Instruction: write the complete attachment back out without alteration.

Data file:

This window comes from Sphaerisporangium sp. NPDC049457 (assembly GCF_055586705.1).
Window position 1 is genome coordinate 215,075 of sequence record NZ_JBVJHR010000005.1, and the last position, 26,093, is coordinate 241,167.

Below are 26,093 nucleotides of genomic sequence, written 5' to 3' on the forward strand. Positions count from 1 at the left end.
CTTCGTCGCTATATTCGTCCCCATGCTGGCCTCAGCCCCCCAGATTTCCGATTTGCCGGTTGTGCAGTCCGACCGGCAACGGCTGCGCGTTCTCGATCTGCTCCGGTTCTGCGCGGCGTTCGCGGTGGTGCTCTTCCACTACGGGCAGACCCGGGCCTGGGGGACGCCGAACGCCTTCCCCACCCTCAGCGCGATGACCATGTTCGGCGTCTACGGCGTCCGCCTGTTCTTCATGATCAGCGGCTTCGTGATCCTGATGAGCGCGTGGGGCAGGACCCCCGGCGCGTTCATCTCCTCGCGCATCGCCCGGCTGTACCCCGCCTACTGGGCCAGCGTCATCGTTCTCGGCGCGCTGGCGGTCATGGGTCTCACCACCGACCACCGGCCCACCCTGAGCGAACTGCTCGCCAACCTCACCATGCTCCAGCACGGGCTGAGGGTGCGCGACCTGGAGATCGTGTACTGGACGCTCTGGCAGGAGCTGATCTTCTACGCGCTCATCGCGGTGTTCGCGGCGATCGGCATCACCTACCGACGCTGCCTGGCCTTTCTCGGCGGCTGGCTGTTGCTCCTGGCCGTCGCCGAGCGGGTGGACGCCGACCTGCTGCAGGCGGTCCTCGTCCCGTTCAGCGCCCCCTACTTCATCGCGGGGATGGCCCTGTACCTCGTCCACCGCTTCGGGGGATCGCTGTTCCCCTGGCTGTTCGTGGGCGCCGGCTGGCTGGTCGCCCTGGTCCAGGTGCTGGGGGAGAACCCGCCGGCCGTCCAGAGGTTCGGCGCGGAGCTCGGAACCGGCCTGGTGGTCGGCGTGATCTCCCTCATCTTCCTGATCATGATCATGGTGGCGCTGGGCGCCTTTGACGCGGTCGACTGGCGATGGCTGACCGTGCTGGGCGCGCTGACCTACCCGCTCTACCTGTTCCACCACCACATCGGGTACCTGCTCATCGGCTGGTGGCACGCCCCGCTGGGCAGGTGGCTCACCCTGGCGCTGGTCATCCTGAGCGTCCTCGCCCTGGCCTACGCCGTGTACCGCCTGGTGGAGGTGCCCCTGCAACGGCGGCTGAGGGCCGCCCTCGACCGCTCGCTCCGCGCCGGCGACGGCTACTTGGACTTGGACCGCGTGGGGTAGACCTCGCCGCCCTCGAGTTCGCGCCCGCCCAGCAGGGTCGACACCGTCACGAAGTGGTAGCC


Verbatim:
This window comes from Sphaerisporangium sp. NPDC049457 (assembly GCF_055586705.1).
Window position 1 is genome coordinate 215,075 of sequence record NZ_JBVJHR010000005.1, and the last position, 26,093, is coordinate 241,167.

Below are 26,093 nucleotides of genomic sequence, written 5' to 3' on the forward strand. Positions count from 1 at the left end.
CTTCGTCGCTATATTCGTCCCCATGCTGGCCTCAGCCCCCCAGATTTCCGATTTGCCGGTTGTGCAGTCCGACCGGCAACGGCTGCGCGTTCTCGATCTGCTCCGGTTCTGCGCGGCGTTCGCGGTGGTGCTCTTCCACTACGGGCAGACCCGGGCCTGGGGGACGCCGAACGCCTTCCCCACCCTCAGCGCGATGACCATGTTCGGCGTCTACGGCGTCCGCCTGTTCTTCATGATCAGCGGCTTCGTGATCCTGATGAGCGCGTGGGGCAGGACCCCCGGCGCGTTCATCTCCTCGCGCATCGCCCGGCTGTACCCCGCCTACTGGGCCAGCGTCATCGTTCTCGGCGCGCTGGCGGTCATGGGTCTCACCACCGACCACCGGCCCACCCTGAGCGAACTGCTCGCCAACCTCACCATGCTCCAGCACGGGCTGAGGGTGCGCGACCTGGAGATCGTGTACTGGACGCTCTGGCAGGAGCTGATCTTCTACGCGCTCATCGCGGTGTTCGCGGCGATCGGCATCACCTACCGACGCTGCCTGGCCTTTCTCGGCGGCTGGCTGTTGCTCCTGGCCGTCGCCGAGCGGGTGGACGCCGACCTGCTGCAGGCGGTCCTCGTCCCGTTCAGCGCCCCCTACTTCATCGCGGGGATGGCCCTGTACCTCGTCCACCGCTTCGGGGGATCGCTGTTCCCCTGGCTGTTCGTGGGCGCCGGCTGGCTGGTCGCCCTGGTCCAGGTGCTGGGGGAGAACCCGCCGGCCGTCCAGAGGTTCGGCGCGGAGCTCGGAACCGGCCTGGTGGTCGGCGTGATCTCCCTCATCTTCCTGATCATGATCATGGTGGCGCTGGGCGCCTTTGACGCGGTCGACTGGCGATGGCTGACCGTGCTGGGCGCGCTGACCTACCCGCTCTACCTGTTCCACCACCACATCGGGTACCTGCTCATCGGCTGGTGGCACGCCCCGCTGGGCAGGTGGCTCACCCTGGCGCTGGTCATCCTGAGCGTCCTCGCCCTGGCCTACGCCGTGTACCGCCTGGTGGAGGTGCCCCTGCAACGGCGGCTGAGGGCCGCCCTCGACCGCTCGCTCCGCGCCGGCGACGGCTACTTGGACTTGGACCGCGTGGGGTAGACCTCGCCGCCCTCGAGTTCGCGCCCGCCCAGCAGGGTCGACACCGTCACGAAGTGGTAGCC